The legal landscape for class actions has gotten harder for plaintiffs to cross in the last decade or so. Today it got no worse. And plaintiffs and their counsel rejoice at that.

In Amgen Inc. v. Connecticut Retirement Plans & Trust Funds, No. 11-1085 (U.S. Feb. 27, 2013), the Court ruled 6-3 that a class of plaintiffs who allege a fraud on the market claim under federal securities law need not prove the materiality element in order to obtain class certification under Rule 23(b)(3).

Justice Alito joined in the majority opinion (by Justice Ginsburg) but wrote a concurrence to suggest the Court may someday want to toss the Basic, Inc. v. Levinson, 485 U.S. 224 (1988), presumption that people who buy securities in an "efficient" market rely on the accuracy of information the market believes and therefore incorporates into the market price of securities.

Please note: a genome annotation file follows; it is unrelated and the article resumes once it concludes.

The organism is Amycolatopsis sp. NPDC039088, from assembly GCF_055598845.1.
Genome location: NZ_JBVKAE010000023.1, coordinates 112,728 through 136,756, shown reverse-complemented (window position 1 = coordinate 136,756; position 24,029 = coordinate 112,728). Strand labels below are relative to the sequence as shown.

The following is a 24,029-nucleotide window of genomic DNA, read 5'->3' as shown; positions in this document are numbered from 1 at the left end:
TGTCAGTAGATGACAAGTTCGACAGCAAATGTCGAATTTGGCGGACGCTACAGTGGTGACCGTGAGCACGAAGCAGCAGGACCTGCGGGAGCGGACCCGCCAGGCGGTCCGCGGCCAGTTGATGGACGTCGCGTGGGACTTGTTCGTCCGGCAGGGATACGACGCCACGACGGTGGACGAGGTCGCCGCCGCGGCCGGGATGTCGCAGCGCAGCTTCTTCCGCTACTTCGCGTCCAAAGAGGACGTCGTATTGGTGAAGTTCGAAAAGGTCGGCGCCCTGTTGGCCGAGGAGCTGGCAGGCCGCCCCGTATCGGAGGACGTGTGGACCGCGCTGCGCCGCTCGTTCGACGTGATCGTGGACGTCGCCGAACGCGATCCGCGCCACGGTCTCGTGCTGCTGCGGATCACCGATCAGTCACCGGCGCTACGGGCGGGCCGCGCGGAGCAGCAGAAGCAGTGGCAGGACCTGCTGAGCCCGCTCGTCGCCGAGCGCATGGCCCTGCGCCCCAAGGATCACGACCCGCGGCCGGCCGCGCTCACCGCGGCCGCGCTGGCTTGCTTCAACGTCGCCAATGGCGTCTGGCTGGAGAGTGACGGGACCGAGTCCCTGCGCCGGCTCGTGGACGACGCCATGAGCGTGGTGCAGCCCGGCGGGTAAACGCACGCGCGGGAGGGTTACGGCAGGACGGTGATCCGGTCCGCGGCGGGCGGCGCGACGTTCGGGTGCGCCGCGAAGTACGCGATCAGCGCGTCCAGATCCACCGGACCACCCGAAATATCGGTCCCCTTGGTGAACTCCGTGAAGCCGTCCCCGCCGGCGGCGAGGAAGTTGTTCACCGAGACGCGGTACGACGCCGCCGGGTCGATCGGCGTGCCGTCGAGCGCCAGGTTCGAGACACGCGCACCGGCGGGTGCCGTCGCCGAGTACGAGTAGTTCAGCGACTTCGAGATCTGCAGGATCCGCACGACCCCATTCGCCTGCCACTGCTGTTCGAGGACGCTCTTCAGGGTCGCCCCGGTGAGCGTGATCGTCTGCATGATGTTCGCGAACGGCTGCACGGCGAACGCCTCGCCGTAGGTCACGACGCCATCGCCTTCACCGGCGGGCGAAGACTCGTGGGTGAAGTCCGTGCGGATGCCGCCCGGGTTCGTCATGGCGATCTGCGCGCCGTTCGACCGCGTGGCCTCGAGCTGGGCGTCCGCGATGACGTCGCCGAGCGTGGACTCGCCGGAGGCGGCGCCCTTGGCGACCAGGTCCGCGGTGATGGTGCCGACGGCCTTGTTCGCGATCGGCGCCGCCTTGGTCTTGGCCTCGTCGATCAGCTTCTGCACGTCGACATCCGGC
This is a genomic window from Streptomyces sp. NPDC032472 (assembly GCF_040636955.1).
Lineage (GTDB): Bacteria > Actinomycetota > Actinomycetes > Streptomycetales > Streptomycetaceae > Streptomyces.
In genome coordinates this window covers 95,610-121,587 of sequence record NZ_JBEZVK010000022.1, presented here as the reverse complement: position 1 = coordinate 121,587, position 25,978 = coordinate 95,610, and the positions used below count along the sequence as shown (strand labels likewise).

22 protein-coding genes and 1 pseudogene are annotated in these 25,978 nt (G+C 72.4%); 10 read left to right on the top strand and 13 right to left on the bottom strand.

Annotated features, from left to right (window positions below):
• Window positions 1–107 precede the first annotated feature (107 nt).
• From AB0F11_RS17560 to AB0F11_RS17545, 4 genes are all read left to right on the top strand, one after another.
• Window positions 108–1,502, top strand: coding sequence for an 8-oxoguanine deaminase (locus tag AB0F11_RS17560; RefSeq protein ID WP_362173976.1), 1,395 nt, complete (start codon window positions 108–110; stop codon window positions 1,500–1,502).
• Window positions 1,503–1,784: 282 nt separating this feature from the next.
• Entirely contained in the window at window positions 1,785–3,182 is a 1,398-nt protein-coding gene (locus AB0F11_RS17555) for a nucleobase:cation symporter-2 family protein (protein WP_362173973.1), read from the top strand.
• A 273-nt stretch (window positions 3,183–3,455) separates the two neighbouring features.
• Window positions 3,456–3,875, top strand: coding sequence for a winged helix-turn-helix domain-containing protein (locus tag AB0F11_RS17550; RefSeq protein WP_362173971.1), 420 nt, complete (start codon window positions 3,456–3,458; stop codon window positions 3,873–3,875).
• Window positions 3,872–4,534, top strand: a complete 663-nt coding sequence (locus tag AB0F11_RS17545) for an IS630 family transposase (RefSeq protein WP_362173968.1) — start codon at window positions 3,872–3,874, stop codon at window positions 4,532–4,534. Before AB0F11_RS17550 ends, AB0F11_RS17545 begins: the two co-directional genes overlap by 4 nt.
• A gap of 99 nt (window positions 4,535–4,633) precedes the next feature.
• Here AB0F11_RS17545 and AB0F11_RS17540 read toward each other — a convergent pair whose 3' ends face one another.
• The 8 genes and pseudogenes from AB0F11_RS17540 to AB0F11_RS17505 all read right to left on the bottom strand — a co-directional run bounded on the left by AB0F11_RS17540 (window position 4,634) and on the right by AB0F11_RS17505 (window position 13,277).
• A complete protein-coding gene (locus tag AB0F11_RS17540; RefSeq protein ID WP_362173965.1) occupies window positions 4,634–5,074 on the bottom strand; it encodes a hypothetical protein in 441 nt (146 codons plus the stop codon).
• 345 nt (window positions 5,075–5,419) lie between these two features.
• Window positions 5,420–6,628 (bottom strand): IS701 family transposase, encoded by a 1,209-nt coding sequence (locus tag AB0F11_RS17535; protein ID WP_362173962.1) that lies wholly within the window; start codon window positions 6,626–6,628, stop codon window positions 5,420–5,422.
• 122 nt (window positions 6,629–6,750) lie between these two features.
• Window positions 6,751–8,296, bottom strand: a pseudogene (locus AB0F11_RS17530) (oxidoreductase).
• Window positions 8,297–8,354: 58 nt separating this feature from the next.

Justices Scalia and Thomas wrote dissents. Justice Kennedy joined in the Thomas dissent, and Justice Scalia joined in it except for part I.B.

Another class case, Comcast Corp. v. Behrend, No. 11-864 (U.S.), remains under advisement. Blawgletter had the honor of arguing Behrend on the same day as Amgen.